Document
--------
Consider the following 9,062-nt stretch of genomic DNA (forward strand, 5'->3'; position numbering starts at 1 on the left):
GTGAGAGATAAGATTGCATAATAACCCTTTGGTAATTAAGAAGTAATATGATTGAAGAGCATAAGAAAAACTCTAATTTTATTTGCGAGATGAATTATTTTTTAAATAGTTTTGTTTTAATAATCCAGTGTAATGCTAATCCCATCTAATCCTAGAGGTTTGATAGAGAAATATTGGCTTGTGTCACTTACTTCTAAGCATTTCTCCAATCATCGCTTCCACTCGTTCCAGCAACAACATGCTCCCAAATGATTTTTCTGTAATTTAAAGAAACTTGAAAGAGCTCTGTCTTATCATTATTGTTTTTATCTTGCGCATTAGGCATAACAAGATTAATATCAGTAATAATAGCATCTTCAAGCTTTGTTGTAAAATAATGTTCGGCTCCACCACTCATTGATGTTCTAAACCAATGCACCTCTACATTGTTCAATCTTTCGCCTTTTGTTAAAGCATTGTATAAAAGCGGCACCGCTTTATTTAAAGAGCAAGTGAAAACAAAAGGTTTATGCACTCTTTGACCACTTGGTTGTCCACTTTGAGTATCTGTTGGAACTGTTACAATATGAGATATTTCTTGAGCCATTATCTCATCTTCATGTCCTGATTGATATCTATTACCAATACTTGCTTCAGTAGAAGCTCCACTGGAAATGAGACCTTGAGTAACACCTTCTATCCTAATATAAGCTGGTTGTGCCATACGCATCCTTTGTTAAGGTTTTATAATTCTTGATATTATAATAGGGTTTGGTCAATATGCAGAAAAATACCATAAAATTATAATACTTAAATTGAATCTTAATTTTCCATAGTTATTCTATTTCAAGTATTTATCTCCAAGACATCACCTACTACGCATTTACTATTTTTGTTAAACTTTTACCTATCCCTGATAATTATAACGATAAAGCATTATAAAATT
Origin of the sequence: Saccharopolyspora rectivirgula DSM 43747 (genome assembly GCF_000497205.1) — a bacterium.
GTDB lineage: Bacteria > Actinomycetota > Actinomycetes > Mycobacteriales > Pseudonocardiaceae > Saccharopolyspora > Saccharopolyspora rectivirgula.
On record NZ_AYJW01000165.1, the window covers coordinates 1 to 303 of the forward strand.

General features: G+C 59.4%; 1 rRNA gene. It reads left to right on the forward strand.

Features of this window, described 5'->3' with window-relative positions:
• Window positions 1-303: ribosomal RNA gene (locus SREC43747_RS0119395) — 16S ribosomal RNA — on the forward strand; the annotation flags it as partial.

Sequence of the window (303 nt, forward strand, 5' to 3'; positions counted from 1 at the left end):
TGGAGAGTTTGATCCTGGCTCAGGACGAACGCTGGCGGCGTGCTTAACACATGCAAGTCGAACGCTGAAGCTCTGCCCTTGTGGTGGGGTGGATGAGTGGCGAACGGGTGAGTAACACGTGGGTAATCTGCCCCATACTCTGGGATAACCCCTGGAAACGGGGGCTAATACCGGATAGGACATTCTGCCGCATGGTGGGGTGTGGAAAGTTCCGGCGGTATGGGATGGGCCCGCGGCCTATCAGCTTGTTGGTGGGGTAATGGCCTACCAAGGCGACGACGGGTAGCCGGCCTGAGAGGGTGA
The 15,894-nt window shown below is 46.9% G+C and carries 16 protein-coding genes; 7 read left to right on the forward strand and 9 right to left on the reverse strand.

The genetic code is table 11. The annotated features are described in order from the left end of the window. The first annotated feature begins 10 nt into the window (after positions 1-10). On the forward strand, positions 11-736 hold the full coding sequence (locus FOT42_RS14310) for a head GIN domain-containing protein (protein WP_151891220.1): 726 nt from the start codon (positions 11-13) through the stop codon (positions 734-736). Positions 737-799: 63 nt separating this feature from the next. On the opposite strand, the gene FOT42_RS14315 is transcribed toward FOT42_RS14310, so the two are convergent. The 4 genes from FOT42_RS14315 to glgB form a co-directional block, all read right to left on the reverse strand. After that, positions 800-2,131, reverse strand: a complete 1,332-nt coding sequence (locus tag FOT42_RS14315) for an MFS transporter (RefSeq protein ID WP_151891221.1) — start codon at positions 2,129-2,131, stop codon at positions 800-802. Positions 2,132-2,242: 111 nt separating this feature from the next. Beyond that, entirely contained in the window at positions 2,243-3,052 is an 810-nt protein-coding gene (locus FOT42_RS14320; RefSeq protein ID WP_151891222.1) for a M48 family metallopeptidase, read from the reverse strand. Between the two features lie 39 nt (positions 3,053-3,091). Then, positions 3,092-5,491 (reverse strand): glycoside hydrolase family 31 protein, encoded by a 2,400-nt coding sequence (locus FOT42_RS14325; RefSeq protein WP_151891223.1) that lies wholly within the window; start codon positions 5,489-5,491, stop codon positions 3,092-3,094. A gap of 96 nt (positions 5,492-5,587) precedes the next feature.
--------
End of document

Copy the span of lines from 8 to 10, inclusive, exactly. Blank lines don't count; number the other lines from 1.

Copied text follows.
• Window positions 1-303: ribosomal RNA gene (locus SREC43747_RS0119395) — 16S ribosomal RNA — on the forward strand; the annotation flags it as partial.

Sequence of the window (303 nt, forward strand, 5' to 3'; positions counted from 1 at the left end):
TGGAGAGTTTGATCCTGGCTCAGGACGAACGCTGGCGGCGTGCTTAACACATGCAAGTCGAACGCTGAAGCTCTGCCCTTGTGGTGGGGTGGATGAGTGGCGAACGGGTGAGTAACACGTGGGTAATCTGCCCCATACTCTGGGATAACCCCTGGAAACGGGGGCTAATACCGGATAGGACATTCTGCCGCATGGTGGGGTGTGGAAAGTTCCGGCGGTATGGGATGGGCCCGCGGCCTATCAGCTTGTTGGTGGGGTAATGGCCTACCAAGGCGACGACGGGTAGCCGGCCTGAGAGGGTGA